My Brush with Hillary
A recent two-day shoot took such crazy turns, you may think I’m making this story up!
RESOLVE: The National Infertility Association wanted my help in creating its annual gala video — a tribute to one of its foremost volunteers and advocates, Risa Levine. Risa is also an avid political campaigner with some VIP connections we wanted to include. One of those people was Hillary Clinton.
As exciting as it was to have Secretary Clinton agree to be interviewed in New York City, it also posed some logistical challenges, since we wouldn’t know when and where she would be available until the last minute. This put me in a tight squeeze, as when we learned the selected date, I was already scheduled to be in Sacramento the next day for another client’s project. I rearranged my travel plans, booked a 5:15pm flight to Sacramento out of JFK, and crossed my fingers with hopes Mrs. Clinton’s interview would be early in the day.
Then, another snafu: a scheduling conflict left us without a place to shoot our interviews on Day 1. Luckily, my client Rebecca at RESOLVE suggested we use Peerspace. It’s like Airbnb, but rents apartment and studio spaces by the hour for photography and video shoots. We booked a location and stayed on schedule.
The morning of our second day of filming, we were told Secretary Clinton would give us 15-minutes at 2:30pm. Perfect! That would give me time to conduct the interview, get in a waiting car and be at the airport in time for my cross-country flight. Alas, a few hours later, Clinton pushed back her interview until 4pm. We enlisted Rebecca to conduct the interview.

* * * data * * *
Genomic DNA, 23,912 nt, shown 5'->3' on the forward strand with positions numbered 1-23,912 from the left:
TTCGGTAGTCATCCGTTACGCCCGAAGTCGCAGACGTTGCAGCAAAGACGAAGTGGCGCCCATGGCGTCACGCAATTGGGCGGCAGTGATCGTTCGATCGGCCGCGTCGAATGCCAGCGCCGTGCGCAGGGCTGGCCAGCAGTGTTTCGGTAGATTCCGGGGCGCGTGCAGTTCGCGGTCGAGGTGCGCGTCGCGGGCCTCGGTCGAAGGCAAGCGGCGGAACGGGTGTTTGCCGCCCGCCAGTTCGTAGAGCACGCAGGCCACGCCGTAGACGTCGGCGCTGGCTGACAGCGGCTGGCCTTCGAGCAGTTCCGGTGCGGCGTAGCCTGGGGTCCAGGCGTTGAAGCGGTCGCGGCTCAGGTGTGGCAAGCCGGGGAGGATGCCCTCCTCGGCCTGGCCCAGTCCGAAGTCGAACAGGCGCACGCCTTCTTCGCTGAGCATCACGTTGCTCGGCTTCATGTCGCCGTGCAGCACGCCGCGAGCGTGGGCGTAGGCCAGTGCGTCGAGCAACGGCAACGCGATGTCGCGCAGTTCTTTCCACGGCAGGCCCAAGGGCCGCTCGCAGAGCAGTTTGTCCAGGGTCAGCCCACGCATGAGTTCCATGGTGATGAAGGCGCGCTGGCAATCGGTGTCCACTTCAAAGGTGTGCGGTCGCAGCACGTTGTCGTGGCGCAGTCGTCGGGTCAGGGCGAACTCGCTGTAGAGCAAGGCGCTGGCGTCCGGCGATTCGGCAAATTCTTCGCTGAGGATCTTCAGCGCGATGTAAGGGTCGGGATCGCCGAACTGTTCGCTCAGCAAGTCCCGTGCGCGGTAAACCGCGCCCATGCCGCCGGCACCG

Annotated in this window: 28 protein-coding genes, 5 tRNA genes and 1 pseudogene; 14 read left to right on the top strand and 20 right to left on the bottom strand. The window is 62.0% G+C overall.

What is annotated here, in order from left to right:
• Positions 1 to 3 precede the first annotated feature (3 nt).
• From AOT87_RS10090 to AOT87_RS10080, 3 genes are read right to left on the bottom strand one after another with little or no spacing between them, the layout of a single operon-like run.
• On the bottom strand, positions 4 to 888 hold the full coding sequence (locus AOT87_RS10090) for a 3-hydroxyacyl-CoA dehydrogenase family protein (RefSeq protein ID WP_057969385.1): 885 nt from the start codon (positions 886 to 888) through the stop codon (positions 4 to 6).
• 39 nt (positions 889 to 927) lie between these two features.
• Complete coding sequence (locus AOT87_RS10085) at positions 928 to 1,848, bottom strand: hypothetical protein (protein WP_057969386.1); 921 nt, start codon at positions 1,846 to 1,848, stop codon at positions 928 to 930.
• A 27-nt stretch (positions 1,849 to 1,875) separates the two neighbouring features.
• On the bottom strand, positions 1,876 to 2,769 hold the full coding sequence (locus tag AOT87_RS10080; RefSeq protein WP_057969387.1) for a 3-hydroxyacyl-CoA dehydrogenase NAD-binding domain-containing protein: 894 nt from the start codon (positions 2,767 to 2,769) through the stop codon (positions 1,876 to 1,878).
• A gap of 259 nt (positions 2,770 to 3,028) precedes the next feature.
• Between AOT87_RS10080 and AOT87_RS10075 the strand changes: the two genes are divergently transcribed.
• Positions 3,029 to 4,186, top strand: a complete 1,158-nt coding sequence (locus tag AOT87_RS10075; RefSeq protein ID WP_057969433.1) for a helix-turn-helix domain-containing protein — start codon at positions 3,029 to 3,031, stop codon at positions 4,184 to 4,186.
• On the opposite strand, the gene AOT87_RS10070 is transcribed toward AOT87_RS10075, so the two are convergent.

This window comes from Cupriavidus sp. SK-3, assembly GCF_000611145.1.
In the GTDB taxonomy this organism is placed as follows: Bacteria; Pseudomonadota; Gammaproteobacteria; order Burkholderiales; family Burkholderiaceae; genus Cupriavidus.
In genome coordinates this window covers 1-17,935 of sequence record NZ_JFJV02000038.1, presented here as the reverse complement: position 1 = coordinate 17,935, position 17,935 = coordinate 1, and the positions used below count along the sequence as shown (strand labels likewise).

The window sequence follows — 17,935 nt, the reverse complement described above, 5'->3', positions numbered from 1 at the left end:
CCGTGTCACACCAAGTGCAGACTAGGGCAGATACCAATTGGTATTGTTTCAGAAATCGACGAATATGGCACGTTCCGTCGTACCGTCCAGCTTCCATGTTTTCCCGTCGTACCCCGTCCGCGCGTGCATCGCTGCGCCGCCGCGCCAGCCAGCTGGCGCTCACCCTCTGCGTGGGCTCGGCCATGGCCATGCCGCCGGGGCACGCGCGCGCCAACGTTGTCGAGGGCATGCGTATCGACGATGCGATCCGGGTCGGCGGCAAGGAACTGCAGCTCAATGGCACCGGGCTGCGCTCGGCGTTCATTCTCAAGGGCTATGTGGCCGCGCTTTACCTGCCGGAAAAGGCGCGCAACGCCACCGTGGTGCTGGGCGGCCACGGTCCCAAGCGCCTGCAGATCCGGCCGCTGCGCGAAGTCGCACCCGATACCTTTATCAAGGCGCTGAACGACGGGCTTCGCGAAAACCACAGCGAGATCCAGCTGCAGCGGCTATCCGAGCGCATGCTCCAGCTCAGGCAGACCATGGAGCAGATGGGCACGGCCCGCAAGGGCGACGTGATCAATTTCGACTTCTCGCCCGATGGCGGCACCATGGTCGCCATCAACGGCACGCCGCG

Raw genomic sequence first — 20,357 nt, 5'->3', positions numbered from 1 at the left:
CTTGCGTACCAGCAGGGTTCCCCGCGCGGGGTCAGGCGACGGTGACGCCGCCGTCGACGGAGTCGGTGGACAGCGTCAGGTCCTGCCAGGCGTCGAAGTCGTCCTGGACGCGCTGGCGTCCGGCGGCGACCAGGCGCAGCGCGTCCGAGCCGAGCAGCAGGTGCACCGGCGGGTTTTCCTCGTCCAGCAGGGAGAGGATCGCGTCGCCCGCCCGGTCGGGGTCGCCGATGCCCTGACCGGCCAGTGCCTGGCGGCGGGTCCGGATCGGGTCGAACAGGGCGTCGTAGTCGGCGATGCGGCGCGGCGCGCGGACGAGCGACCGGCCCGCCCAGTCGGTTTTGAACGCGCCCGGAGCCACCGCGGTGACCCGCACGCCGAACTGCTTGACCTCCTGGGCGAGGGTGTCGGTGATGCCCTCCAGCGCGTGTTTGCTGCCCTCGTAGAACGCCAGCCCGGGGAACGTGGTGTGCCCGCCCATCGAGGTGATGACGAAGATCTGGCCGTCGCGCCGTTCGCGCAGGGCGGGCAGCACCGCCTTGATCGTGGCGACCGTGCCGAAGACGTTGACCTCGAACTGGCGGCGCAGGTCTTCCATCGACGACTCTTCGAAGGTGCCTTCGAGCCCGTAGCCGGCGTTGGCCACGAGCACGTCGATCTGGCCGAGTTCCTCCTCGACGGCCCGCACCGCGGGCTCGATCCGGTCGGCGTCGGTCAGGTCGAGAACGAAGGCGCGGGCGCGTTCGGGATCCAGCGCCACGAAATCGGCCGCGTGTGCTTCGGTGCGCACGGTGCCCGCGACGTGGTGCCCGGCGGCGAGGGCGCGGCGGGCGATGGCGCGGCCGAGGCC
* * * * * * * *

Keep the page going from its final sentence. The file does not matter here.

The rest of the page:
Of course, now that we had Plan B in place, something was bound to happen. Enter an ambulance ride for our backup plan. (Don't worry, she's on the mend!) But what to do? Think quick! We asked Risa if she would do the interview with Secretary Clinton and - yes - ask questions about herself!
While nothing went according to plan, in the end it all worked out. I helped set up the shot for the Clinton interview and managed to catch my plane. Risa did an amazing job of handling the interview, and Rebecca got to go home the next day.
What did I learn from this experience to share with you?
1. Tap into Your Team: Hillary Clinton’s often-recited quote, “It takes a village” rang true for this production. Pull on other people, even ones you don’t think you can, to pitch in and help. Rebecca knew about Peerless and I picked the space. Risa was an amazing first-time interviewer. Barb, RESOLVE's CEO, came up with additional content on the spot to take advantage of extra filming time. This production could not have happened without all members of the team.
2. Go Local: Hire local crews who know the ins and outs of the city you’re in. A city like New York can pose unique challenges - parking logistics, unloading logistics, even travel times can be overwhelming to out-of-town crews. Local crews have working knowledge that can help maneuver these challenges. I worked with four local crews in four different cities in October. Every time there was a benefit in having that local team. While I think it’s harder to transmit the story knowledge to a local producer, transmitting shot style with a local crew is much easier.
3. Use Hidden Resources: I had never heard of Peerspace, but it was an incredible find when we had no options for filming interviews in New York. (It's also great for meeting space.) Keep in mind that they book by the hour and those hours can add up. The site also has the most flattering photos of the space, which doesn't always translate to size. We needed space that was large enough to give us decent depth of field. Be sure to get an accurate square footage count and a diagram if possible. Also, find out if you have access to to turn off HVAC units and what other noise issues there might be.
Accidents happen, people make mistakes – but if you think creatively and stay flexible, you can make the best of tough situations. I hope your holidays are a lot less stressful than this shoot was for me!